You also got to revisit quite a few of them which is an easy way to win me over. If you’ve read my reviews in the past, you know this is something I comment on quite often. I know, broken record and all.
As for the adventuring aspect of HOPA, the final piece of the acronym, I was pleasantly surprised when this wasn’t as much of a use it and lose it kind of adventure. Some items were used more than once and a lot of the time things made a lot of sense. There were… hmm, moments where the sequence of events weren’t always so clear and it took a bit of a leap of logic to progress. It also didn’t help that the environments lacked clearly marked areas of interest so you had to swoop your cursor back and forth over the screen to ensure you hadn’t missed something interactive or a waylaid item.
Yes, I’m gonna keep harping on about these things.
Once you got into the subtitular “Old Tower” things got really muddy in terms of progression since things did seem to take on a rather illogical guise. Items weren’t really in or used in places that made sense and the extravagantly shaped keys and locks become numerous. Emblems that needed fitting or empty chest pieces became the norm rather than silly little eccentrics.
Your little helper friend was also an odd little duckling. In modern HOPAs, a helper friend is virtually a requirement, especially for games that intend to franchise. It’s an easy way to tie games together and to make them easily identifiable. Normally this role is filled by a cute little critter or a small robot of some sort. That then patiently sit there in your UI, waiting for the few moments where it was actually useful, commonly clearly signalled by the game.
In “Secrets of Great Queens”, not only was your helper used quite frequently, it was also a fully adult man, often ready with a quick quip or a flirtatious one-liner to the female main character. Not only that, but at times it wasn’t just enough to use him in the right place, he sometimes needed specific items to be able to do it. So rather than just using the item, you gave it to him so he could proceed to do manly things.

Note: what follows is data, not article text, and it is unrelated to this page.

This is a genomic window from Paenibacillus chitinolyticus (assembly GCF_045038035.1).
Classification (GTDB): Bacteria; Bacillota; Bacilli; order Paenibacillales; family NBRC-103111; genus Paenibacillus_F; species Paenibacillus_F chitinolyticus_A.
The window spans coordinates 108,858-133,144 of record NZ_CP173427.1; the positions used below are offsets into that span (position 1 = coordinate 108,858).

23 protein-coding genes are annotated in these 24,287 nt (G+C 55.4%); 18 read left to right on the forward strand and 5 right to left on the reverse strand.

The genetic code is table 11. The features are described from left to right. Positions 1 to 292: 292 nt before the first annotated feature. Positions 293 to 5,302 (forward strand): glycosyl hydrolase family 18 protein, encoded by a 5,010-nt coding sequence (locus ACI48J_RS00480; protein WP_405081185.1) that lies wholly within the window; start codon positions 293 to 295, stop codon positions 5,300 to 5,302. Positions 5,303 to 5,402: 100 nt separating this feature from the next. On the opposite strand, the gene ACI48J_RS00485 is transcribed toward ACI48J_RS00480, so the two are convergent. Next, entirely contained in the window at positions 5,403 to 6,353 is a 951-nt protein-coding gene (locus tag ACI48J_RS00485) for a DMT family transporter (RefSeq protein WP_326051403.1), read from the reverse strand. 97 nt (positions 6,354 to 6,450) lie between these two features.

I was planning on mentioning that the fact that the female hero needed a man to do what appeared to be relatively easy task is a bit insulting, in my opinion. At times it was merely a matter of pushing something out of the way or climbing on things, activities my player controlled character seemed perfectly able to do herself. I do find it curious that despite being made primarily for women, the games have a rather conservative attitude to women’s behaviors or roles. Yes, they’re great detectives or explorers but if you ask them to dig with their hands they’ll complain about broken nails or just getting dirty.
They should be more like Lara Croft who just plain old told the players “No.” No explanation necessary, just no. “You’re doing it wrong, player, this is not the solution we had in mind. Go away and come back when you have the proper item.”
Perhaps I should take comfort in the fact that the player character and the male helper friend didn’t end up marrying or even getting together in the end. Oops, spoilers, I guess.
So then, is the game worth investing in. Both time and money? Yes. I am rather surprised that this game didn’t end up becoming a franchise on its own. It might still, it’s still been less than two years since its release but typically HOPA are rarely revived after two years of absence. But the title is rather hinting that that was the intention. It’s not “A” secret or a singular queen but rather plural on both. The fact that it turns out to not be any secrets is another matter, nor are we given any sort of indication that the queen in question actually was… you know, great!
It had all the right parts but the future never seemed to materialize. Perhaps it sold poorly or people didn’t like it. Or perhaps it will return. I might even look forward to that a bit. If nothing else, I’ve decided that Vendel Games are definitely worth the effort from now. Though the lack of a website does have me worried, it makes it difficult to keep track of them. So, Vendel Games, all this post was for was to tell you: Make a bloody homepage already.